3

The Book Trail: The Biographical Edition

I am beginning this particular instalment of The Book Trail with a fantastic biography of one of my favourite children’s authors.  As ever, I am using the ‘Readers Also Enjoyed’ tool on Goodreads in order to generate this list.

1. Storyteller: The Life of Roald Dahl by Donald Sturrock 8789494
A single-minded adventurer and an eternal child who gave us the iconic Willy Wonka and Matilda Wormwood, Roald Dahl lived a life filled with incident, drama and adventure: from his harrowing experiences as an RAF fighter pilot and his work in British intelligence, to his many romances and turbulent marriage to the actress Patricia Neal, to the mental anguish caused by the death of his young daughter Olivia. In “Storyteller, “the first authorized biography of Dahl, Donald Sturrock–granted unprecedented access to the Dahl estate’s archives–draws on personal correspondence, journals and interviews with family members and famous friends to deliver a masterful, witty and incisive look at one of the greatest authors and eccentric characters of the modern age, whose work still delights millions around the world today.

 

2. Eudora Welty by Suzanne Marrs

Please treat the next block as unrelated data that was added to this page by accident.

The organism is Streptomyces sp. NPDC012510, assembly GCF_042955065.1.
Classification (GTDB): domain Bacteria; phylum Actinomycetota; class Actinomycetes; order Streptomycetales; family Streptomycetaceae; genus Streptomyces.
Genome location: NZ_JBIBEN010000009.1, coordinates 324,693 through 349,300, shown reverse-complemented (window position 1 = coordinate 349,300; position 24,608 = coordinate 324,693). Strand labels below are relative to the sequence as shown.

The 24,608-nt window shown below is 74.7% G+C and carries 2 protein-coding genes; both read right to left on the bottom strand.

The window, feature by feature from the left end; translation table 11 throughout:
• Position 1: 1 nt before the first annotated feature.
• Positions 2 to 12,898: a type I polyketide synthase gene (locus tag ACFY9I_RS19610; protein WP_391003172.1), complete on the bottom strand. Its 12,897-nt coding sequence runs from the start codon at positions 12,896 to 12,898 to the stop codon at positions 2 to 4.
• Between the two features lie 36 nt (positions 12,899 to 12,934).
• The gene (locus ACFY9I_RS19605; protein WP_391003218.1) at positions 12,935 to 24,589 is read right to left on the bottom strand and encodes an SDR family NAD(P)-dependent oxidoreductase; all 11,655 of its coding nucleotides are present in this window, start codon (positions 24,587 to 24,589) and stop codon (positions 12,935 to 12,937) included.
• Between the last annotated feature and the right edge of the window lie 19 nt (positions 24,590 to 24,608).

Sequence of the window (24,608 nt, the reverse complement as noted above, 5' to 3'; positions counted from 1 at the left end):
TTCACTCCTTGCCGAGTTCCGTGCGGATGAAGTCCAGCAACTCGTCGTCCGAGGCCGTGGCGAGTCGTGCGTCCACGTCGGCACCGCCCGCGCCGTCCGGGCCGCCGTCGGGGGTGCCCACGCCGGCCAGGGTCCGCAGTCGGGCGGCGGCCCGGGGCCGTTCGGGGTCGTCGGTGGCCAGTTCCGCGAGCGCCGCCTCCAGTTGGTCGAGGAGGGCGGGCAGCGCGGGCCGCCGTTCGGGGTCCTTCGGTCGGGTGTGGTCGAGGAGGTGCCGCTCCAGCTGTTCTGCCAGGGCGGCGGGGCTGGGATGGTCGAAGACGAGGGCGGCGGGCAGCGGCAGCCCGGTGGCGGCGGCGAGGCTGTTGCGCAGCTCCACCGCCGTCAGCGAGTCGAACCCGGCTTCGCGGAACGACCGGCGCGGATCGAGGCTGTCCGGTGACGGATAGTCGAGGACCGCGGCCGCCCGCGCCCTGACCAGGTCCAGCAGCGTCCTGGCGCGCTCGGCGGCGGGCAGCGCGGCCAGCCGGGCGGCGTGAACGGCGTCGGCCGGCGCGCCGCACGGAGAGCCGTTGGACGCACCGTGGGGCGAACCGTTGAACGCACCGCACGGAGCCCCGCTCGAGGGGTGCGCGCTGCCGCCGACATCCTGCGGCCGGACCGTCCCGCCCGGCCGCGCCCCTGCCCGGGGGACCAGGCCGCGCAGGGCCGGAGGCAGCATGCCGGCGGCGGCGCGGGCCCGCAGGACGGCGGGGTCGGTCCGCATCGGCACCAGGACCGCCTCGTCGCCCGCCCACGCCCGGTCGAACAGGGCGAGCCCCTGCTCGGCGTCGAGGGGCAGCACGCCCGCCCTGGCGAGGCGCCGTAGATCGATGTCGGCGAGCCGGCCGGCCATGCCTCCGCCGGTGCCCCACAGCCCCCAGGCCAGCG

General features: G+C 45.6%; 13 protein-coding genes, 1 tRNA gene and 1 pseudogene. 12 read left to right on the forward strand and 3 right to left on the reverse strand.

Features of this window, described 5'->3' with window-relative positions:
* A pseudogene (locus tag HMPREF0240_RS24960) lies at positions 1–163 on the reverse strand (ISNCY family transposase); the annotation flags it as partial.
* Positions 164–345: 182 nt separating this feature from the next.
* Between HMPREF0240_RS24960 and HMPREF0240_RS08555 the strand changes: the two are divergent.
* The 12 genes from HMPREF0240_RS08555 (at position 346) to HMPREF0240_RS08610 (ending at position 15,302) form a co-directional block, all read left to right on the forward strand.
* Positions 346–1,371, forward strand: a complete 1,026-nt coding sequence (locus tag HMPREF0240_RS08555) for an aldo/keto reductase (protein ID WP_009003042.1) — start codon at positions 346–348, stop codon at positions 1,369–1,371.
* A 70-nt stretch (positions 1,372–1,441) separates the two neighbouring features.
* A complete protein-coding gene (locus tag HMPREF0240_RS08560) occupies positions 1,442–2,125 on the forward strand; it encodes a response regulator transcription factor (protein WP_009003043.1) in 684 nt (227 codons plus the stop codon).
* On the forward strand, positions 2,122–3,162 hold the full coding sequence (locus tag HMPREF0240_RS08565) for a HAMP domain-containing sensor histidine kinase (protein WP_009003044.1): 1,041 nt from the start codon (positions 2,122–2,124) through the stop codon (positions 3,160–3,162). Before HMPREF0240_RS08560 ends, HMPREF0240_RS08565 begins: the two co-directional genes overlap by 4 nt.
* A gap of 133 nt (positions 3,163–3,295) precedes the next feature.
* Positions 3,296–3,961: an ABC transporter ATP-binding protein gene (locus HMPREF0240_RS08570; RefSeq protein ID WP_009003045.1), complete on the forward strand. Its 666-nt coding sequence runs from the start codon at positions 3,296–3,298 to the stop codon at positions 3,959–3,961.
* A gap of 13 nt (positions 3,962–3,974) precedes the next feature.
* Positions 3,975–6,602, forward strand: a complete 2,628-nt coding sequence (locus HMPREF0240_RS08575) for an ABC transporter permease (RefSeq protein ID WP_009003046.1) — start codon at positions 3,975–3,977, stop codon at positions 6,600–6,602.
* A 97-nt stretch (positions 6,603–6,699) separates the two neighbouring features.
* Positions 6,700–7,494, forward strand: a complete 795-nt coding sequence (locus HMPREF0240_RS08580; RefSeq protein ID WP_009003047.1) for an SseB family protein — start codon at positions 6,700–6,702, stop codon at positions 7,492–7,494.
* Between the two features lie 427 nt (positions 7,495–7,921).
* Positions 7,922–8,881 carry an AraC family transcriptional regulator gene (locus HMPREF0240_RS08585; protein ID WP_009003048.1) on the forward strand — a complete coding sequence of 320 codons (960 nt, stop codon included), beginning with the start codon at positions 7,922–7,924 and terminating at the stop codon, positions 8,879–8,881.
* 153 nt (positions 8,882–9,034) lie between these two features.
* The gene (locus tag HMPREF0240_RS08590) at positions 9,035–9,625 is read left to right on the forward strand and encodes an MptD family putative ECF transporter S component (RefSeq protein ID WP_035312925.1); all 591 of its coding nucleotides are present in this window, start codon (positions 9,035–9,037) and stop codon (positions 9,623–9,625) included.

Eudora Welty’s works are treasures of American literature. When her first short-story collection was published in 1941, it heralded the arrival of a genuinely original writer who over the decades wrote hugely popular novels, novellas, essays, and a memoir, One Writer’s Beginnings, that became a national bestseller. By the end of her life, Welty (who died in 2001) had been given nearly every literary award there was and was all but shrouded in admiration.  In this definitive and authoritative account, Suzanne Marrs restores Welty’s story to human proportions, tracing Welty’s life from her roots in Jackson, Mississippi, to her rise to international stature. Making generous use of Welty’s correspondence-particularly with contemporaries and admirers, including Katherine Anne Porter, E. M. Forster, and Elizabeth Bowen-Marrs has provided a fitting and fascinating tribute to one of the finest writers of the twentieth century.